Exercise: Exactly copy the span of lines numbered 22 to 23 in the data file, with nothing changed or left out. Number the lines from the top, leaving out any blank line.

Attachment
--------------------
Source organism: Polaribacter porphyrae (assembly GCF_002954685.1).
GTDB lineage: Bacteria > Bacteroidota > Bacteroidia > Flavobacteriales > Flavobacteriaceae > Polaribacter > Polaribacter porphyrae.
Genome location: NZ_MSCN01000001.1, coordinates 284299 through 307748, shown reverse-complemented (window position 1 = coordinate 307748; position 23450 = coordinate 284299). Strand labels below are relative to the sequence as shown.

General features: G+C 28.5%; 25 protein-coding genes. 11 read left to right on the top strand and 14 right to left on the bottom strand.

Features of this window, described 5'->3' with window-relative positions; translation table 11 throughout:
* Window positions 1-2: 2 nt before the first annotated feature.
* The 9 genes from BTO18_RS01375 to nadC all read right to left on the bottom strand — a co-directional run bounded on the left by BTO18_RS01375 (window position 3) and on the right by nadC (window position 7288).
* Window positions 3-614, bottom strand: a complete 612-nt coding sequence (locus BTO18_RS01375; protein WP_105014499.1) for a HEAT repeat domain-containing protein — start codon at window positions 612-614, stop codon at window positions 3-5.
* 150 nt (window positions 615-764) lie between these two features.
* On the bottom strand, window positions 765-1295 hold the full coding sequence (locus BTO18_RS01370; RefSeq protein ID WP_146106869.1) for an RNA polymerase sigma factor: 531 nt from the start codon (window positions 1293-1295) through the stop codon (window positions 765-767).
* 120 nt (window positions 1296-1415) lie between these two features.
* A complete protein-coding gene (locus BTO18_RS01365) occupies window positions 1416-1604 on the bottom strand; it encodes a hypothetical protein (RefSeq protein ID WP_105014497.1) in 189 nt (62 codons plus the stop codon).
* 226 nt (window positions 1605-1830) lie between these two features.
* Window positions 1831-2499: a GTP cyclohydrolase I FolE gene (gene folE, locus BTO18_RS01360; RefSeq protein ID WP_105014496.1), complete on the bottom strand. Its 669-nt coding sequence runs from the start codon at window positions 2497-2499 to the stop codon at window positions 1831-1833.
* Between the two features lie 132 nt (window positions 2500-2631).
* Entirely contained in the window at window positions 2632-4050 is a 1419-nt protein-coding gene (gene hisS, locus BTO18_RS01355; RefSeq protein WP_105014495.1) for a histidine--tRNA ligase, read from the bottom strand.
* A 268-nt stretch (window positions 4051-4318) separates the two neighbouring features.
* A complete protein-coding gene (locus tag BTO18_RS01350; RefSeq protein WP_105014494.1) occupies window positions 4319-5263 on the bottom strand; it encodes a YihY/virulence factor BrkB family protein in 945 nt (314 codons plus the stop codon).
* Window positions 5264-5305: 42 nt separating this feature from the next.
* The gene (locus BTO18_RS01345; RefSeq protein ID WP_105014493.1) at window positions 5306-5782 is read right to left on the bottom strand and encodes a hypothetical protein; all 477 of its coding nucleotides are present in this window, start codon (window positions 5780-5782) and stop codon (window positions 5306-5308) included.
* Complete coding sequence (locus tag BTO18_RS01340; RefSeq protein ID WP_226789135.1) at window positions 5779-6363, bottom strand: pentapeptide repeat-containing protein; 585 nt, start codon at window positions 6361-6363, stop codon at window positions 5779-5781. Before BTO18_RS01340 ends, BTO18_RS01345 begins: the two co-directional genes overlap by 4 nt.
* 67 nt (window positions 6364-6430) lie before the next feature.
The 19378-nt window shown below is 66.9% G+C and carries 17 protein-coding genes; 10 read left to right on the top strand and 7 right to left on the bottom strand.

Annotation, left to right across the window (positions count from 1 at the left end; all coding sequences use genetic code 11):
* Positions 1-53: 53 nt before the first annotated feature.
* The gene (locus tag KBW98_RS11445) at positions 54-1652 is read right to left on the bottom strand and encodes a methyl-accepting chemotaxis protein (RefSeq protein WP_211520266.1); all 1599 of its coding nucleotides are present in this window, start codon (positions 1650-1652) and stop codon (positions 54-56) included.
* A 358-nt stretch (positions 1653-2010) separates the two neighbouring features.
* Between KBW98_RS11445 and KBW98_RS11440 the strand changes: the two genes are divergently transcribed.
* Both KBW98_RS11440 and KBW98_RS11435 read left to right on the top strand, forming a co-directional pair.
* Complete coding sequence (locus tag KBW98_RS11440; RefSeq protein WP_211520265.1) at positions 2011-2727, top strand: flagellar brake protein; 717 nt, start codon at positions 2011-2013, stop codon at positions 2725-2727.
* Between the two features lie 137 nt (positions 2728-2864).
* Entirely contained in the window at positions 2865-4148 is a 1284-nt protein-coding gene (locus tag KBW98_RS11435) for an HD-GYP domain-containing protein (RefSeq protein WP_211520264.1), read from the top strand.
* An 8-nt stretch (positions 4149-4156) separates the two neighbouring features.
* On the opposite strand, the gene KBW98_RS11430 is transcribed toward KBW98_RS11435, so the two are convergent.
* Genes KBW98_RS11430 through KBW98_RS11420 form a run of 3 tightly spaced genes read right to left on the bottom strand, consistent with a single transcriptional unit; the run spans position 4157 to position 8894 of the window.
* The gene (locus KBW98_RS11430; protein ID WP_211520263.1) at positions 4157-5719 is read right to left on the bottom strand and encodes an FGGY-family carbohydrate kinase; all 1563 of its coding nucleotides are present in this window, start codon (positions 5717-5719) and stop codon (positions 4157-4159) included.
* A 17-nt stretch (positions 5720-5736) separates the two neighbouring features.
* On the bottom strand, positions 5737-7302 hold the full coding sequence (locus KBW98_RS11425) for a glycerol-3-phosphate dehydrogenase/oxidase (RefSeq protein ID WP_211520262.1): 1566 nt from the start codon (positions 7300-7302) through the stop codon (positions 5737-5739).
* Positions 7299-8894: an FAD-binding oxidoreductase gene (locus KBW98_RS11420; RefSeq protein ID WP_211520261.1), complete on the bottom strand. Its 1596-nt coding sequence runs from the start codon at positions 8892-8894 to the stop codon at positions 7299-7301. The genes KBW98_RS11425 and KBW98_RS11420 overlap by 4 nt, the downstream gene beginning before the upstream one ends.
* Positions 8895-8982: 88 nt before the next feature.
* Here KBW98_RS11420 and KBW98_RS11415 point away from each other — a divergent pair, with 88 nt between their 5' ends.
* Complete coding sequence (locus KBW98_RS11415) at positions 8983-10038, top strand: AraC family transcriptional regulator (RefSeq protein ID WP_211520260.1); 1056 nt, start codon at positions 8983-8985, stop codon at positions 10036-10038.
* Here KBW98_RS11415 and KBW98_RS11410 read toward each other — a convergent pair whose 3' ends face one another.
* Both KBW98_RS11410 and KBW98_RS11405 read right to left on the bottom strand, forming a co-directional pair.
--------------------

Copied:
* 67 nt (window positions 6364-6430) lie before the next feature.
The 19378-nt window shown below is 66.9% G+C and carries 17 protein-coding genes; 10 read left to right on the top strand and 7 right to left on the bottom strand.